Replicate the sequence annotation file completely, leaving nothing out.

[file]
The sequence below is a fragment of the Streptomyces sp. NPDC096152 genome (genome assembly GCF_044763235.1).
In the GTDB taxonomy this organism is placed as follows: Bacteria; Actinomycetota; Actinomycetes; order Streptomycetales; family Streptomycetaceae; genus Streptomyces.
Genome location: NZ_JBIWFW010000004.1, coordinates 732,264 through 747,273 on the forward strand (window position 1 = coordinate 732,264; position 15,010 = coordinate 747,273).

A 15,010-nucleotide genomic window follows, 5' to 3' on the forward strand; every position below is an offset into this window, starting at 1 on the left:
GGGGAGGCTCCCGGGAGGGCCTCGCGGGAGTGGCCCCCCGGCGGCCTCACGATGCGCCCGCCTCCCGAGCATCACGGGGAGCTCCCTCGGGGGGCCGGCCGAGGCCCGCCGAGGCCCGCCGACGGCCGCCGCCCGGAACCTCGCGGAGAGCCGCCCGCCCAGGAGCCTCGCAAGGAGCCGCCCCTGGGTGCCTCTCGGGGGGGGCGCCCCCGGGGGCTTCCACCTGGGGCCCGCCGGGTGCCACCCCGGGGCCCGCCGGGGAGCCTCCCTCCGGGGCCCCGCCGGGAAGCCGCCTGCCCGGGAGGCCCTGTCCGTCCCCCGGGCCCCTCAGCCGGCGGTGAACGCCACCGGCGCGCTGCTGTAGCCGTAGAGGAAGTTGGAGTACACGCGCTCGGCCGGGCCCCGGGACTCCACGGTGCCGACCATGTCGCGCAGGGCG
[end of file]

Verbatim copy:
The sequence below is a fragment of the Streptomyces sp. NPDC096152 genome (genome assembly GCF_044763235.1).
In the GTDB taxonomy this organism is placed as follows: Bacteria; Actinomycetota; Actinomycetes; order Streptomycetales; family Streptomycetaceae; genus Streptomyces.
Genome location: NZ_JBIWFW010000004.1, coordinates 732,264 through 747,273 on the forward strand (window position 1 = coordinate 732,264; position 15,010 = coordinate 747,273).

A 15,010-nucleotide genomic window follows, 5' to 3' on the forward strand; every position below is an offset into this window, starting at 1 on the left:
GGGGAGGCTCCCGGGAGGGCCTCGCGGGAGTGGCCCCCCGGCGGCCTCACGATGCGCCCGCCTCCCGAGCATCACGGGGAGCTCCCTCGGGGGGCCGGCCGAGGCCCGCCGAGGCCCGCCGACGGCCGCCGCCCGGAACCTCGCGGAGAGCCGCCCGCCCAGGAGCCTCGCAAGGAGCCGCCCCTGGGTGCCTCTCGGGGGGGGCGCCCCCGGGGGCTTCCACCTGGGGCCCGCCGGGTGCCACCCCGGGGCCCGCCGGGGAGCCTCCCTCCGGGGCCCCGCCGGGAAGCCGCCTGCCCGGGAGGCCCTGTCCGTCCCCCGGGCCCCTCAGCCGGCGGTGAACGCCACCGGCGCGCTGCTGTAGCCGTAGAGGAAGTTGGAGTACACGCGCTCGGCCGGGCCCCGGGACTCCACGGTGCCGACCATGTCGCGCAGGGCG